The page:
Over the past several years, backcountry skiing has become increasingly popular. It can be exhilarating to climb a mountain under your own power and ski down in solitude, but these areas are also ungroomed and unpatrolled. Backcountry skiing presents a different set of dangers than the virus. While backcountry skiing is definitely not recommended for inexperienced skiers, it can be a good option for experts who want to try something new while avoiding contact with large groups of people.
If you decide to try a backcountry route, choose a mountain you’re familiar with and adopt the same sort of precautions that a hiker would, including checking weather reports, letting someone know where you’ll be, and carrying a map, compass, and portable GPS unit. If the route you’ll be skiing poses an avalanche risk, be sure to also bring avalanche safety gear (beacon, probe, and shovel) and make sure you know how to use them. Guidebooks such as Best Backcountry Skiing in the Northeast: 50 Classic Ski Tours in New England and New York by David Goodman (Appalachian Mountain Club Books, 2020) and the Appalachian Mountain Club’s website (outdoors.org) are also good sources of information.
Use Your Best Judgment
When it comes to keeping yourself safe from exposure to COVID-19, your own judgment is perhaps your best tool. If a situation or specific area seems unsafe to you or makes you uncomfortable, you’re better off avoiding it, even if it might mean changing your plans altogether. New England’s ski resorts will be around long after COVID-19 is finally brought under control. You want to make sure that you’ll be around to enjoy them.
Mountain Updates at New England Ski Areas
Berkshire East Mountain Resort
Located in the heart of the Berkshires in Charlemont, Massachusetts, Berkshire East is locally owned and bills itself as being a less-crowded alternative to larger resorts in northern New England. In response to COVID-19, the resort has moved much of its operation outdoors, including its dining facilities. To make the outdoor experience more enjoyable, Berkshire East has installed outdoor heaters and fire pits and has built 50 heated cabanas that can each accommodate up to six people from the same household. Lift tickets, lessons, and rentals must be booked online. The resort is urging people to arrive “prepared to ski,” as indoor space will be at a premium.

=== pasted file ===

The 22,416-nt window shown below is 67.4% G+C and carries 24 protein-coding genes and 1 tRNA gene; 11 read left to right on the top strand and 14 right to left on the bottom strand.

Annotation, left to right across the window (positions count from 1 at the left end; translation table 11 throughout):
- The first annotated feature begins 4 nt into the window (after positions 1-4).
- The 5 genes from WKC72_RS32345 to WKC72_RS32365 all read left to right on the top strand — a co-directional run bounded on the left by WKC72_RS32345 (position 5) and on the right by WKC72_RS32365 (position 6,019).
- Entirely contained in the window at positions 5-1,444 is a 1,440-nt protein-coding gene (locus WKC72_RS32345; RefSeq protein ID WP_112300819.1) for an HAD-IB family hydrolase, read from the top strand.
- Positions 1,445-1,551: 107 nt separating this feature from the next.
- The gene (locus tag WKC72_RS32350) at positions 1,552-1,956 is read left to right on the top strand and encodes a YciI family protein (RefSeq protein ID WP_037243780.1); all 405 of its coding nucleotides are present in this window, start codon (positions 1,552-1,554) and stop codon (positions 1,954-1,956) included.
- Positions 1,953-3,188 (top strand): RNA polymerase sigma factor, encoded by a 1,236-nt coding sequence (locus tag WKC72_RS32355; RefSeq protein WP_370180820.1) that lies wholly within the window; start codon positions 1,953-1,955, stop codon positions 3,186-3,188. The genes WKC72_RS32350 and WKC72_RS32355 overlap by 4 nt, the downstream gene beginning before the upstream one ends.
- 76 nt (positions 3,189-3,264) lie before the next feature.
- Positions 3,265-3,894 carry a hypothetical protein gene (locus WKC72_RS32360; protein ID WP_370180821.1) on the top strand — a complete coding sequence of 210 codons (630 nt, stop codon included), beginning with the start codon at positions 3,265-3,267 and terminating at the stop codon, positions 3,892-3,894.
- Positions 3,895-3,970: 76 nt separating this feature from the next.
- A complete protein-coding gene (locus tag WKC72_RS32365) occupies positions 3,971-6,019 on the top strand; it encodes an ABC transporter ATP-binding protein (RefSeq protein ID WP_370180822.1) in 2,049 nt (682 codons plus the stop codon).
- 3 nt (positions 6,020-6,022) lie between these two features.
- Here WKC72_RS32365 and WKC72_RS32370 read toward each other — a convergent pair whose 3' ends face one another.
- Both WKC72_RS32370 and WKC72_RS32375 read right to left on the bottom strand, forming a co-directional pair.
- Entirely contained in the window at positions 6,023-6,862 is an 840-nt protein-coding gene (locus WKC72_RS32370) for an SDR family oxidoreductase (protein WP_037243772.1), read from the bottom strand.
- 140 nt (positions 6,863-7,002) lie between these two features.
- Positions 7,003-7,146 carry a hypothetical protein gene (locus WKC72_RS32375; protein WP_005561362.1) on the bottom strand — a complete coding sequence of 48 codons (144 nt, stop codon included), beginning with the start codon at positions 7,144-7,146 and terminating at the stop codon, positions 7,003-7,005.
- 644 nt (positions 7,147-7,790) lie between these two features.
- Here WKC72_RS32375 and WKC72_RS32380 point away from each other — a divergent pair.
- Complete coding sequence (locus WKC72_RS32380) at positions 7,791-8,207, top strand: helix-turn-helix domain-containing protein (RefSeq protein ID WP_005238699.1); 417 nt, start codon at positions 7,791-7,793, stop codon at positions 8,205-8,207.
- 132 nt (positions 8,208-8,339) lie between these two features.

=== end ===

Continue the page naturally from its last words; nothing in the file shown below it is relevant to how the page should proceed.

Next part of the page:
Stowe Mountain Resort
One of Vermont’s largest and most popular ski areas, Stowe Mountain Resort has made a number of changes to help keep skiers and riders safer. Among them are an online reservation system that limits the number of people at the resort at any one time, social-distancing requirements on chairlifts and gondolas, face-covering requirements for anyone over the age of three, strict capacity limits in dining areas, and a policy that requires all on-site transactions to be cashless. Stowe is also encouraging skiers to bring their own snacks and water.
Located in the western Maine town of Newry, Sunday River is one of the largest ski resorts in the northeast. An entire page on the resort’s website is dedicated to informing skiers about COVID-19 restrictions and changes. In addition to a mask requirement and a ban on storing bags and personal belongings on-site, Sunday River has implemented safety regulations at its spa and shops and will not be hosting any large events this season. Dining areas will only seat parties of eight or fewer, will use disposable dishes and silverware, and will offer contactless transactions via a QR code payment system. All lift tickets, lessons, and rentals must be booked online.
Waterville Valley Resort
This midsize family-friendly New Hampshire ski resort, located in the town of Waterville Valley, is just a 90-minute drive from the Greater Boston area, making it popular on weekends and holidays. While the resort will still be selling lift tickets on-site, Waterville is encouraging people to book online in advance, both to enhance safety and, due to capacity restrictions, to ensure that anyone who wants to ski will be able to do so. Due to the unpredictability of the COVID-19 pandemic, lift tickets will only be available three to four weeks in advance and are nonrefundable. Face coverings are required in all indoor locations. Strict capacity limits will be in place at all on-site restaurants, but to make things easier for guests, Waterville has installed a capacity monitoring feature on its website that diners can use to check availability before they arrive.